Recovery is a challenging and often frustrating journey. It requires a willingness to change, a commitment to hard work, and the ability to navigate difficult emotions. One of the most important aspects of the change process in addiction recovery is getting pissed off. Yes, you read that right – getting angry can actually be a good thing.
When you get pissed off, it means you are starting to confront the reality of the situation. You are angry at the disease that has robbed you of your health and happiness. You are angry at the wasted time and opportunities that could have been better spent. You get angry at the people who enabled you, who stood by while you spiraled out of control. This anger is a natural, normal, and necessary part of the change process.
Many people think that anger is a negative emotion that should be avoided. However, in recovery, anger can be a catalyst for change. It can be the motivation you need to push through the hard work and pain of recovery. Suppressing anger only leads to more problems in the long run. By allowing yourself to get pissed off, you are acknowledging the reality of the situation and taking the first step towards change.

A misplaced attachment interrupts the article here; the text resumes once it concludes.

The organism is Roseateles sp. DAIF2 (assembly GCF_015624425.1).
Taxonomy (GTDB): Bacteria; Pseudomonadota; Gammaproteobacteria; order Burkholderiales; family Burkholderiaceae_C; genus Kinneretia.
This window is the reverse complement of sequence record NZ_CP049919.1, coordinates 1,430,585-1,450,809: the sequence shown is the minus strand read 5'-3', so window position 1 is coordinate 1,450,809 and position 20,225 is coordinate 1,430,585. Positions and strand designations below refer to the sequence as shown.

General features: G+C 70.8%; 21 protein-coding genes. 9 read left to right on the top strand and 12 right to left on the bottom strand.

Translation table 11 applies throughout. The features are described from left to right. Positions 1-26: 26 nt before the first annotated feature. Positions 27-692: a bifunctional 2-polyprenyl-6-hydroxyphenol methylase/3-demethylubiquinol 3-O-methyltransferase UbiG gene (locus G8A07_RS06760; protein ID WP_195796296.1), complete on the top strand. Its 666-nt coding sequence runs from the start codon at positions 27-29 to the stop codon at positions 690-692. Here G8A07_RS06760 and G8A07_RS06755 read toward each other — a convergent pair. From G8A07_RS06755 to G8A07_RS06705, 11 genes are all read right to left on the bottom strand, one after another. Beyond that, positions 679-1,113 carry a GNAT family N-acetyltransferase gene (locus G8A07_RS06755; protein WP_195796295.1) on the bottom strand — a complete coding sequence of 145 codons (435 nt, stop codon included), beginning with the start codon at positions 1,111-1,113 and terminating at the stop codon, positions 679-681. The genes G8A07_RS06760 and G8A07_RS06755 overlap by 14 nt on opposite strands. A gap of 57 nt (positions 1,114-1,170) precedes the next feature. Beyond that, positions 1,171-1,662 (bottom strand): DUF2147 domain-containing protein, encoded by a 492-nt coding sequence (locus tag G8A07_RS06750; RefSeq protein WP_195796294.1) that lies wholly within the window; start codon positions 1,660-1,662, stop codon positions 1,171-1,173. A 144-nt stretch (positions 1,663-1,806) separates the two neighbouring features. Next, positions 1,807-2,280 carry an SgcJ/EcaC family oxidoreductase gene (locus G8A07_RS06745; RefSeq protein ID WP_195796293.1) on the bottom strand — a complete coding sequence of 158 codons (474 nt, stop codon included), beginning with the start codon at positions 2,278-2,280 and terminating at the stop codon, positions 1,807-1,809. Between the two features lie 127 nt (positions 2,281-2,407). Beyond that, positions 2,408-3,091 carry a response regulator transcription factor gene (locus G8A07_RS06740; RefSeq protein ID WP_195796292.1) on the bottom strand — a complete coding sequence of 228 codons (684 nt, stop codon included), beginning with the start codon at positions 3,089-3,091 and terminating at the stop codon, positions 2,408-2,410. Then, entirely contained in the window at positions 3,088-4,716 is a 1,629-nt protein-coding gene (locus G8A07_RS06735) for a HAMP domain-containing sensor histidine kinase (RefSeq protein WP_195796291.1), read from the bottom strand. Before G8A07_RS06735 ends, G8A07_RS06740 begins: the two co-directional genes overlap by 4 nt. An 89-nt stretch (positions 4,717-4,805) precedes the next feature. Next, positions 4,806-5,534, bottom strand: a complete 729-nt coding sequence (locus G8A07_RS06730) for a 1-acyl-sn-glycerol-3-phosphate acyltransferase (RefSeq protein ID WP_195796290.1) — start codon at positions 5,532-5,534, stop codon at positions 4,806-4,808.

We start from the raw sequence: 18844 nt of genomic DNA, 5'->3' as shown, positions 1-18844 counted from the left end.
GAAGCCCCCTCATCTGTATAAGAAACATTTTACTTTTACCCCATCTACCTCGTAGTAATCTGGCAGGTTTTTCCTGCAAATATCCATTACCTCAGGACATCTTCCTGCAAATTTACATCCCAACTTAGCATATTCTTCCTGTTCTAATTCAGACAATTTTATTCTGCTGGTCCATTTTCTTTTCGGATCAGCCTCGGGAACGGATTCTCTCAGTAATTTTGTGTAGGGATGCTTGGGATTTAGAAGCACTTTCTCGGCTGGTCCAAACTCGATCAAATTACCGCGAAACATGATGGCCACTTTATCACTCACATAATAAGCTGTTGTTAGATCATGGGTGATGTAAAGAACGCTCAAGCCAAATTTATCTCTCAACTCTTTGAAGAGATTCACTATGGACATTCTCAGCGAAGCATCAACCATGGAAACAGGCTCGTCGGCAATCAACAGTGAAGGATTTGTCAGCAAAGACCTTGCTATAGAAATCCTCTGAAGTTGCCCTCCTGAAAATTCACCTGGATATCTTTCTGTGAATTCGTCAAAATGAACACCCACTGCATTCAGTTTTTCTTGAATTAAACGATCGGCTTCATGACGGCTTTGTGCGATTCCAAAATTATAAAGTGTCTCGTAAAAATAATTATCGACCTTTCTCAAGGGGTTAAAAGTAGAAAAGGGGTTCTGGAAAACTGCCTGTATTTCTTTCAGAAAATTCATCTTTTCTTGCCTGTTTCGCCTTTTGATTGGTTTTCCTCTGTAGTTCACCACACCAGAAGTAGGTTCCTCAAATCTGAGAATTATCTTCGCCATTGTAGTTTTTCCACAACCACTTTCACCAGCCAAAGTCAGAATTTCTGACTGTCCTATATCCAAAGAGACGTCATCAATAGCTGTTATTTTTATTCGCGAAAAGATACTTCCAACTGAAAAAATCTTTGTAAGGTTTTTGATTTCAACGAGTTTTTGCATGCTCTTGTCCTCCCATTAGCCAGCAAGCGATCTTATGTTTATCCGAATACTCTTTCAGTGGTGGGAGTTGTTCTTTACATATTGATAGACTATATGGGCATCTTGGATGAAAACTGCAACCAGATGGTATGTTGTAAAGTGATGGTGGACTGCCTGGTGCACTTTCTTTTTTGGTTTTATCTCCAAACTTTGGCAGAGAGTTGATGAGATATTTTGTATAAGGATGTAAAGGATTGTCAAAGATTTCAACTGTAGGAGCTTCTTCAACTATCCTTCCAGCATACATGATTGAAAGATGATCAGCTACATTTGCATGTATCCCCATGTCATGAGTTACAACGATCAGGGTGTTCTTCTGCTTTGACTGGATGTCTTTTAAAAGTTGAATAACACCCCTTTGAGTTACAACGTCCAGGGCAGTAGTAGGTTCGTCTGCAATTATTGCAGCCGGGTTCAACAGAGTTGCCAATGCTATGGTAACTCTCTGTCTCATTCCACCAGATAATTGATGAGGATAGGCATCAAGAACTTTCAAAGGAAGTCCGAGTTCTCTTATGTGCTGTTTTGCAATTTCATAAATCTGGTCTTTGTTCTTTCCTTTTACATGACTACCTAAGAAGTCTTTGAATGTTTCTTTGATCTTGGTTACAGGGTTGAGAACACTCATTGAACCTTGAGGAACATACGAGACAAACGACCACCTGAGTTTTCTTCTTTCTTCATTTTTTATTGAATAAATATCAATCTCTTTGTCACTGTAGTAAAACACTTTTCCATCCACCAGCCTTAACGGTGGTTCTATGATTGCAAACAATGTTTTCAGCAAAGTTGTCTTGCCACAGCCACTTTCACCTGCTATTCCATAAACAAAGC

The change process in recovery is often compared to the stages of grief identified by psychiatrist Elisabeth Kubler-Ross. These stages include denial, anger, bargaining, depression, and acceptance. In the denial stage, the individual refuses to acknowledge the severity of the problem. In the anger stage, they may become angry at themselves, others, or the situation. Bargaining involves trying to make deals with themselves or others to avoid the reality of the situation. Depression may follow as they realize the extent of the problem, and acceptance involves acknowledging the need for change and taking action.
Getting pissed off is a good sign that the individual is moving away from denial and towards the anger stage. This anger is a healthy response to the situation, and it can provide the motivation needed to make real change. In the treatment field, we don’t need to hold someone’s hand and reassure them that everything will be fine. Sometimes, things don’t work out well on their own. Real growth, hard work, and pain are required to make meaningful progress.